A uniform decision

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John Johnston, head of e-commerce at Workwear Express, highlights some of the most important laws and standards surrounding workplace uniforms in the UK – from avoiding discrimination to uniform tax relief

Uniforms can be a great way for employees to promote a brand, while also making it easy for members of the public to see who they can ask for help. Uniforms can also be effective when it comes to establishing a hierarchy within a team, as managers can be differentiated from more junior members or staff. 

Hospitality workers will usually be required to tie their hair up so that food is not contaminated, highlighting how uniforms can help keep customers safe and content, too. If a job involves employees being on their feet for long periods, comfortable shoes may be mandatory, in order to avoid any injuries. 

Thinking of implementing a uniform policy? Here are some steps you should consider:

1.   Explain the policy, either in a letter or e-mail. This will allow you to detail how you expect your employees to dress for work, ensuring that there is no confusion. 

2.   Within the policy, make it clear whether people in different roles are going to require slightly different uniforms. For example, while working in a restaurant, front-of-house staff may dress differently to wait staff.

3.   To finish off, remind people that there will be consequences for disregarding a uniform policy. However, it will pay to suggest this gently, or there may be animosity – especially for long-standing members of staff who prefer to wear their own clothes.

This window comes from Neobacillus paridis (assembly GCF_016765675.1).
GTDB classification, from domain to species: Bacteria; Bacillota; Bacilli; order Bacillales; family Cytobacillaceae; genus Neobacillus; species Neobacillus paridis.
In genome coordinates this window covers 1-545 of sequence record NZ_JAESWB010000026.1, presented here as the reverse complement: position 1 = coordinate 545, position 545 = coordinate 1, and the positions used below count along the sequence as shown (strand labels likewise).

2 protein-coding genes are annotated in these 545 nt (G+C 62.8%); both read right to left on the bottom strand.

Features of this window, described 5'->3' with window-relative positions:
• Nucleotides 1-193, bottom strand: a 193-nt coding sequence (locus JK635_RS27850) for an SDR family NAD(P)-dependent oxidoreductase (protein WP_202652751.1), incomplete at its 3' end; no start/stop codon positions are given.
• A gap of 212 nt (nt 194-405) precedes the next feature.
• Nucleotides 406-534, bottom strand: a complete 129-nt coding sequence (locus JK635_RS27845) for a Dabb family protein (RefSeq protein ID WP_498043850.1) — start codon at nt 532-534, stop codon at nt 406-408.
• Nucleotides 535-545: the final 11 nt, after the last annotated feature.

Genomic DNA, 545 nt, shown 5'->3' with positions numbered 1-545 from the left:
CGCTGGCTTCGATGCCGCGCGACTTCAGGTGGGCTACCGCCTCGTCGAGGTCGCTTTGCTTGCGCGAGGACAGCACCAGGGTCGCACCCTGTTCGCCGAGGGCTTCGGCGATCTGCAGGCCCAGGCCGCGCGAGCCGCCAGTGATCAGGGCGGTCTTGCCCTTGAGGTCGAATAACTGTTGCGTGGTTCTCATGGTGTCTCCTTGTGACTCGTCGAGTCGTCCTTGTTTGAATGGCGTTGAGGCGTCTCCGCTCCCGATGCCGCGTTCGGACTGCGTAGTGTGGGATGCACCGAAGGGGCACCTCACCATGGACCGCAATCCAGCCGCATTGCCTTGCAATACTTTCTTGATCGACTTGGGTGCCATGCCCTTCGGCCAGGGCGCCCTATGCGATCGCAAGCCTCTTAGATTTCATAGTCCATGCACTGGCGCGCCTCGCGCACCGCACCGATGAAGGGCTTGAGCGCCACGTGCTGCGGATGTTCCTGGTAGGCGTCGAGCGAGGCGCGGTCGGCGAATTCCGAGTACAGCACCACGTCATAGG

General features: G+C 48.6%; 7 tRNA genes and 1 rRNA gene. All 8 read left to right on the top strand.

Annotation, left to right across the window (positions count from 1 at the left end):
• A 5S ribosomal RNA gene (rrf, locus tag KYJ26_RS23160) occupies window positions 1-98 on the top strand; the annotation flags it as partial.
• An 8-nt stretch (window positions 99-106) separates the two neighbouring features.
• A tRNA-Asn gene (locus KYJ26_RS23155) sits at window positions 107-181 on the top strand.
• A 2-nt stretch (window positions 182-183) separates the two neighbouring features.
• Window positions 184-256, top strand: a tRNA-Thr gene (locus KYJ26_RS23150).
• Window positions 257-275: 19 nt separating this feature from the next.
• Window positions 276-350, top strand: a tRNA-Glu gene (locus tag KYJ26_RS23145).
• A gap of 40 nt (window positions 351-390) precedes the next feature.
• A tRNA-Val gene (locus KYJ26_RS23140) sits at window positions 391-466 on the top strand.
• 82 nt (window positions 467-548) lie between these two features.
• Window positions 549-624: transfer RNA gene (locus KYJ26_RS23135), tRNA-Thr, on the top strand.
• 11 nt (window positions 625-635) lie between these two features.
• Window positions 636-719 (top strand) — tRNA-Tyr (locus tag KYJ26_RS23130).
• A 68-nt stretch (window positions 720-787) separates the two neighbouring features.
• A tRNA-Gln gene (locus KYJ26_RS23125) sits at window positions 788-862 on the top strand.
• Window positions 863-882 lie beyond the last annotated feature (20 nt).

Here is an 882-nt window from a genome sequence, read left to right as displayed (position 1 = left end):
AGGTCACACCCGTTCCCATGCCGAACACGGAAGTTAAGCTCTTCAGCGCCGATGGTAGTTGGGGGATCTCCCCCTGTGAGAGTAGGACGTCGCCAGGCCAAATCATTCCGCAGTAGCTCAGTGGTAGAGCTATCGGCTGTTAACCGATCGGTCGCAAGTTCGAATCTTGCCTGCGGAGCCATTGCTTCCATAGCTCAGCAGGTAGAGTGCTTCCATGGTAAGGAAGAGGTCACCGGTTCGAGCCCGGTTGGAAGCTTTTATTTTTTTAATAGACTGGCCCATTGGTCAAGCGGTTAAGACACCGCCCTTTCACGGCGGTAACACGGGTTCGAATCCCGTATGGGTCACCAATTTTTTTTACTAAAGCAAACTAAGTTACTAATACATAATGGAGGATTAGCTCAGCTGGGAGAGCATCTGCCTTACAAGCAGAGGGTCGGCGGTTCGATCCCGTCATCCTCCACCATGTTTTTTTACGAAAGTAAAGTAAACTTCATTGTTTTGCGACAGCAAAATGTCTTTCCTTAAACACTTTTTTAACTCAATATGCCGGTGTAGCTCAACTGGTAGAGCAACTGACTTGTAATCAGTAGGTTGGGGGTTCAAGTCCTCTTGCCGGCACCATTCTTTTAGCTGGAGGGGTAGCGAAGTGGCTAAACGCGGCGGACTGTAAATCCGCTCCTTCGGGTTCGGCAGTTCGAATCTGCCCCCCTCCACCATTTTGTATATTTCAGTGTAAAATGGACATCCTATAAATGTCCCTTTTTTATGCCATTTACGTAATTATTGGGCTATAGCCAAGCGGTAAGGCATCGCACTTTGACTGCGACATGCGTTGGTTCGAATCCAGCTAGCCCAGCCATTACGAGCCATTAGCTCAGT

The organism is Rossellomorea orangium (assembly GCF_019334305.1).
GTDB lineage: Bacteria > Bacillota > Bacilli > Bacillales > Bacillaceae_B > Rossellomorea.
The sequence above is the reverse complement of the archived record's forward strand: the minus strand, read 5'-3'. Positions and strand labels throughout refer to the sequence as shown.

Who pays?

Essentially, members of staff are responsible for paying for a uniform – but this does not include PPE. A law passed on the 6th of April 2022 stated that an employer is responsible for providing the relevant PPE, if required, to all employees, no matter their role in the business. 

While there is no legal requirement for an employer to offer financial compensation when it comes to uniforms, some would argue that this is the moral thing to do. Alternatively, a uniform allowance could be allocated, meaning that the uniform can be returned once their employment comes to an end. 

Another option would be to deduct the appropriate amount from an employee’s wage, in order to claim back the cost of the uniform. However, this must be written down and discussed beforehand, otherwise, it would be categorised as an unlawful deduction. 

If you are an employer and have given out uniforms to your members of staff for free, then you will be able to claim the cost back as an expense. This is known as ‘uniform tax’. Unfortunately, employees are not able to claim back expenses for their uniforms, but they can ask for compensation for repairs and cleaning services. 


The Equality Act 2010 states that any kind of discrimination in the workplace should not be tolerated. This also applies to uniforms. For example, people who identify as men and people who identify as women must have the same expectations when it comes to uniforms. 

When it comes to people with disabilities, reasonable adjustments must be made in order to ensure safety and comfort. Religious beliefs and different cultures also need to be taken into account. For example, some people prefer to cover their hair, so banning headwear as part of a uniform policy would not be acceptable for all employees. Men who practise the Sikh religion must wear turbans, which also must be respected in the workplace. 

Implementing a uniform policy shouldn’t be taken lightly; it should be thought through meticulously, and an employer should always take the opinions of their employees into consideration. With this in mind, it could be worth sending around a survey beforehand, to see how your workforce feels about a uniform policy as a whole.

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